Due to strict regulations around GM technologies, these crops are some of the safest because of how much oversight goes into developing them. In contrast, new genetics produced through older technologies like mutagenesis are in fact unregulated in several countries, simply because of the longevity in their use. To put this in perspective, it would be like saying that surgery on the battlefield with a hacksaw is safer than at the hospital with a scalpel.
GMOs play a critical role in our future
Both proponents and opponents of GM technology we want to produce affordable, nutritious food on a smaller environmental footprint. It is already challenging to achieve these goals individually. To achieve them collectively requires completely new breakthroughs. ZeaKal’s PhotoSeed™ technology aims to tackle several of these challenges with a two-gene trait.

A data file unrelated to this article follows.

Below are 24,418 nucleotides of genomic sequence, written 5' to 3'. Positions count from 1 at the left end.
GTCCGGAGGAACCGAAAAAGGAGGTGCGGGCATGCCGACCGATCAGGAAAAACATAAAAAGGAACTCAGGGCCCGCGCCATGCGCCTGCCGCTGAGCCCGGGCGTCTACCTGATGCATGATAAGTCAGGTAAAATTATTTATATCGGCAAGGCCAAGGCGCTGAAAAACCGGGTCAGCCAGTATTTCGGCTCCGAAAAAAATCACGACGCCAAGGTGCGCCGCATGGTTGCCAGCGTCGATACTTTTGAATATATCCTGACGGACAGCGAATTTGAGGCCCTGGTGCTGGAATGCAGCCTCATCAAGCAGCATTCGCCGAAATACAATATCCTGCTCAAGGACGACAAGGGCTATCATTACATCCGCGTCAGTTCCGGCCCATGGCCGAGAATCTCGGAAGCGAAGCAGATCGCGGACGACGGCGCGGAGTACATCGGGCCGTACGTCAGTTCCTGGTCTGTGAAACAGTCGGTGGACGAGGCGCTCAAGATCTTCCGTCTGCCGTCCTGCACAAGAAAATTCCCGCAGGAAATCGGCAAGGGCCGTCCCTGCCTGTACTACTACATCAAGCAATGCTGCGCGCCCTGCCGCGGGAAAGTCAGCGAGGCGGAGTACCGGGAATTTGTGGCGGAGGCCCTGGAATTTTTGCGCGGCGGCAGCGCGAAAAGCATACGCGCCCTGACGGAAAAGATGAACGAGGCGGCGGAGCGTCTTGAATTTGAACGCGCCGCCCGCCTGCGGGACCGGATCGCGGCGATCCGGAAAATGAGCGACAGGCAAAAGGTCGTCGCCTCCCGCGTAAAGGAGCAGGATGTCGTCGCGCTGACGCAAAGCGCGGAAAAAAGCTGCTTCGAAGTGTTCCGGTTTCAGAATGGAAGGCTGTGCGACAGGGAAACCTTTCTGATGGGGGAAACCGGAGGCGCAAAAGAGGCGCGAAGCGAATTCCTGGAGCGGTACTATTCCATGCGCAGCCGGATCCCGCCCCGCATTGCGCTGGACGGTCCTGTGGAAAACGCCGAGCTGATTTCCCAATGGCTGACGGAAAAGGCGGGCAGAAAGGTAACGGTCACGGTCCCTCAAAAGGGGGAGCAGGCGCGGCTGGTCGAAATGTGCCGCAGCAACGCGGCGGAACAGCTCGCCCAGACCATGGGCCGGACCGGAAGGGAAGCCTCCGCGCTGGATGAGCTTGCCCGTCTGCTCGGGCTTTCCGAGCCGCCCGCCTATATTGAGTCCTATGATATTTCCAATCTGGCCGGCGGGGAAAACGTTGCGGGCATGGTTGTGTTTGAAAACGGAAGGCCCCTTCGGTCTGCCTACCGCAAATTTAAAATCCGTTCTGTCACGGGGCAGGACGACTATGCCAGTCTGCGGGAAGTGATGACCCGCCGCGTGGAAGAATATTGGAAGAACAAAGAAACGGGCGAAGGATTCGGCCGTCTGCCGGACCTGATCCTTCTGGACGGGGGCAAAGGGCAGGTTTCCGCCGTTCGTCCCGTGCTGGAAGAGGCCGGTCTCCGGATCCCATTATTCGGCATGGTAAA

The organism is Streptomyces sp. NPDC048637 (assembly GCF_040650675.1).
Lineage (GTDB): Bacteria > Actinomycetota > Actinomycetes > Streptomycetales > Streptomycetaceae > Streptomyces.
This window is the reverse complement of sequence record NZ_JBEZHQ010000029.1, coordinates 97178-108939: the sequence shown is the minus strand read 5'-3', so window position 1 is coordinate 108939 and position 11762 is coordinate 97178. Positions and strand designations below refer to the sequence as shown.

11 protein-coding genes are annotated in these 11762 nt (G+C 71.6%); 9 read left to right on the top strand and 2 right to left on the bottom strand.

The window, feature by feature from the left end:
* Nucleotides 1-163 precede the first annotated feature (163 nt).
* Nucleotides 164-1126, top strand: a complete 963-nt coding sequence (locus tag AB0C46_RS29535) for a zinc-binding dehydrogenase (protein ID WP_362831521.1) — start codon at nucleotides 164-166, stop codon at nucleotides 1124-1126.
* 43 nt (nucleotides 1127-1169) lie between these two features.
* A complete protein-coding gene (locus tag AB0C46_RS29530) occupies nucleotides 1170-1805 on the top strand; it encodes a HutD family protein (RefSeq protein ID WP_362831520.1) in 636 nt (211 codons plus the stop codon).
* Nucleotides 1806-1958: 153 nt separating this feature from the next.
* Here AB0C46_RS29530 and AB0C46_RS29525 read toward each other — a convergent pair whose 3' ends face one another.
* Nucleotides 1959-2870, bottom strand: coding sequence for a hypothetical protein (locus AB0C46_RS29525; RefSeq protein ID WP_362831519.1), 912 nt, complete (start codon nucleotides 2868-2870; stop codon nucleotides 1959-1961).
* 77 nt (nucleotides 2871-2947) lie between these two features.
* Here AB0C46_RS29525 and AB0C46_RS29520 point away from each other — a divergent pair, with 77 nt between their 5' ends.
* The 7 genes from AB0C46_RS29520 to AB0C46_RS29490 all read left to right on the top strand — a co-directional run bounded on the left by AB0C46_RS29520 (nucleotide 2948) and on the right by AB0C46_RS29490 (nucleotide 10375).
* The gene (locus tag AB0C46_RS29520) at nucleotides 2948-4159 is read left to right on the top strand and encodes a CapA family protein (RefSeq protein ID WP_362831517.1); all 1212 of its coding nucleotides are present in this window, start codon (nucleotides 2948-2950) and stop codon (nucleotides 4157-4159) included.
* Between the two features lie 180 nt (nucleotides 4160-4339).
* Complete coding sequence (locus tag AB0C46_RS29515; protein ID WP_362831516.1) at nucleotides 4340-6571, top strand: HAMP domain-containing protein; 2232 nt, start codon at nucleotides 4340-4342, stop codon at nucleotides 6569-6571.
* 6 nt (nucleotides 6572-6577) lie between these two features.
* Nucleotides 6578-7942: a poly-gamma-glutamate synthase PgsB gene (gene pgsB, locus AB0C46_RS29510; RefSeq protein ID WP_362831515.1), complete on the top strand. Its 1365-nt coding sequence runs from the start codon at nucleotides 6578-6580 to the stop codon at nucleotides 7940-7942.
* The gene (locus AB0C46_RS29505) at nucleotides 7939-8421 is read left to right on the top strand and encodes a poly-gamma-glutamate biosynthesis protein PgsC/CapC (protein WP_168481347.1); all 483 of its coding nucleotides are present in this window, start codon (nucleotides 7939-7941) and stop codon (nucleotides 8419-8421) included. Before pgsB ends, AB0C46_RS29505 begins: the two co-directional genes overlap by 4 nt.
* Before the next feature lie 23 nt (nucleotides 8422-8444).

PhotoSeed and other technologies that fall into the “GMO” bucket have the highest chance of introducing valuable traits with the most impact. While technologies such as mutagenesis and gene editing allow removal or small changes in gene function, GMO technology enables the addition of function (from other genetic sources of origin).
To reach a new plateau with our modern plant cultivars, we must give plants new tools beyond the code that is in their genomes today. It bears repeating that plants evolved for survival and not human benefit. We as humans want seeds and grain that have maximum yield, are more nutritious and can thrive in adverse conditions. However, the ancestral relative of a modern crop did not grow in a cultivated setting. It ensured its survival across the broadest set of scenarios. There was no selective force to improve its seed yields beyond what it needs for reproduction. Grain or seed composition was historically not about human nutrition but seed viability.
As we enter a new decade of environmental change, we should consider whether these powerful technologies can meet the challenges to come.